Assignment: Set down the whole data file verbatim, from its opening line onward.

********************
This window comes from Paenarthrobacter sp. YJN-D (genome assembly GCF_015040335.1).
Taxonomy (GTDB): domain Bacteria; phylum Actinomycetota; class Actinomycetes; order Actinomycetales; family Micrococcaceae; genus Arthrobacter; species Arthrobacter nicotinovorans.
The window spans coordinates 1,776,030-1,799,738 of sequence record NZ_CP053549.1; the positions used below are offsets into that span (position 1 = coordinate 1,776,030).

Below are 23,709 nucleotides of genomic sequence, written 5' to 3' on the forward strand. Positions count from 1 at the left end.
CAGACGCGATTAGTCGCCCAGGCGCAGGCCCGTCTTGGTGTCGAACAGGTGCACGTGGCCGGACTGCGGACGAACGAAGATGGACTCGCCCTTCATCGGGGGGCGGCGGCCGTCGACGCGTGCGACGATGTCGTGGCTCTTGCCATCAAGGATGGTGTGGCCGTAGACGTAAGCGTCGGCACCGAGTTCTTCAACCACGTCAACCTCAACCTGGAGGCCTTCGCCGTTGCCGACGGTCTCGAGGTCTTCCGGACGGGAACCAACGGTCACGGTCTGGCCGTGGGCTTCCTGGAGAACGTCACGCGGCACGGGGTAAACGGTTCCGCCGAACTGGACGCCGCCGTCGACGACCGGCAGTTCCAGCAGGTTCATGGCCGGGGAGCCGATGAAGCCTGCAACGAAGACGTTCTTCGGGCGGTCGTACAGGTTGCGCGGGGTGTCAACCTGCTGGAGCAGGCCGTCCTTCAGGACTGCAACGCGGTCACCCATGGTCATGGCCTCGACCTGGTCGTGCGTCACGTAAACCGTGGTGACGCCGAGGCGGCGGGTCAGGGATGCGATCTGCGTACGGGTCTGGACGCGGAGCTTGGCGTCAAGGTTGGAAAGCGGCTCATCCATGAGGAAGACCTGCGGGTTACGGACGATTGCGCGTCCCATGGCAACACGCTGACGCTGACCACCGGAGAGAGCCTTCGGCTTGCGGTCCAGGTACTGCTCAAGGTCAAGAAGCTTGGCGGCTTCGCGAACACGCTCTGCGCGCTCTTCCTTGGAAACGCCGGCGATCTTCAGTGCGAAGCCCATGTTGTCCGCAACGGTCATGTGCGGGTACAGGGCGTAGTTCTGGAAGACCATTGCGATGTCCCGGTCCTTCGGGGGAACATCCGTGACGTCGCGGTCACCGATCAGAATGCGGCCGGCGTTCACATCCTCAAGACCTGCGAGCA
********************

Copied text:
This window comes from Paenarthrobacter sp. YJN-D (genome assembly GCF_015040335.1).
Taxonomy (GTDB): domain Bacteria; phylum Actinomycetota; class Actinomycetes; order Actinomycetales; family Micrococcaceae; genus Arthrobacter; species Arthrobacter nicotinovorans.
The window spans coordinates 1,776,030-1,799,738 of sequence record NZ_CP053549.1; the positions used below are offsets into that span (position 1 = coordinate 1,776,030).

Below are 23,709 nucleotides of genomic sequence, written 5' to 3' on the forward strand. Positions count from 1 at the left end.
CAGACGCGATTAGTCGCCCAGGCGCAGGCCCGTCTTGGTGTCGAACAGGTGCACGTGGCCGGACTGCGGACGAACGAAGATGGACTCGCCCTTCATCGGGGGGCGGCGGCCGTCGACGCGTGCGACGATGTCGTGGCTCTTGCCATCAAGGATGGTGTGGCCGTAGACGTAAGCGTCGGCACCGAGTTCTTCAACCACGTCAACCTCAACCTGGAGGCCTTCGCCGTTGCCGACGGTCTCGAGGTCTTCCGGACGGGAACCAACGGTCACGGTCTGGCCGTGGGCTTCCTGGAGAACGTCACGCGGCACGGGGTAAACGGTTCCGCCGAACTGGACGCCGCCGTCGACGACCGGCAGTTCCAGCAGGTTCATGGCCGGGGAGCCGATGAAGCCTGCAACGAAGACGTTCTTCGGGCGGTCGTACAGGTTGCGCGGGGTGTCAACCTGCTGGAGCAGGCCGTCCTTCAGGACTGCAACGCGGTCACCCATGGTCATGGCCTCGACCTGGTCGTGCGTCACGTAAACCGTGGTGACGCCGAGGCGGCGGGTCAGGGATGCGATCTGCGTACGGGTCTGGACGCGGAGCTTGGCGTCAAGGTTGGAAAGCGGCTCATCCATGAGGAAGACCTGCGGGTTACGGACGATTGCGCGTCCCATGGCAACACGCTGACGCTGACCACCGGAGAGAGCCTTCGGCTTGCGGTCCAGGTACTGCTCAAGGTCAAGAAGCTTGGCGGCTTCGCGAACACGCTCTGCGCGCTCTTCCTTGGAAACGCCGGCGATCTTCAGTGCGAAGCCCATGTTGTCCGCAACGGTCATGTGCGGGTACAGGGCGTAGTTCTGGAAGACCATTGCGATGTCCCGGTCCTTCGGGGGAACATCCGTGACGTCGCGGTCACCGATCAGAATGCGGCCGGCGTTCACATCCTCAAGACCTGCGAGCA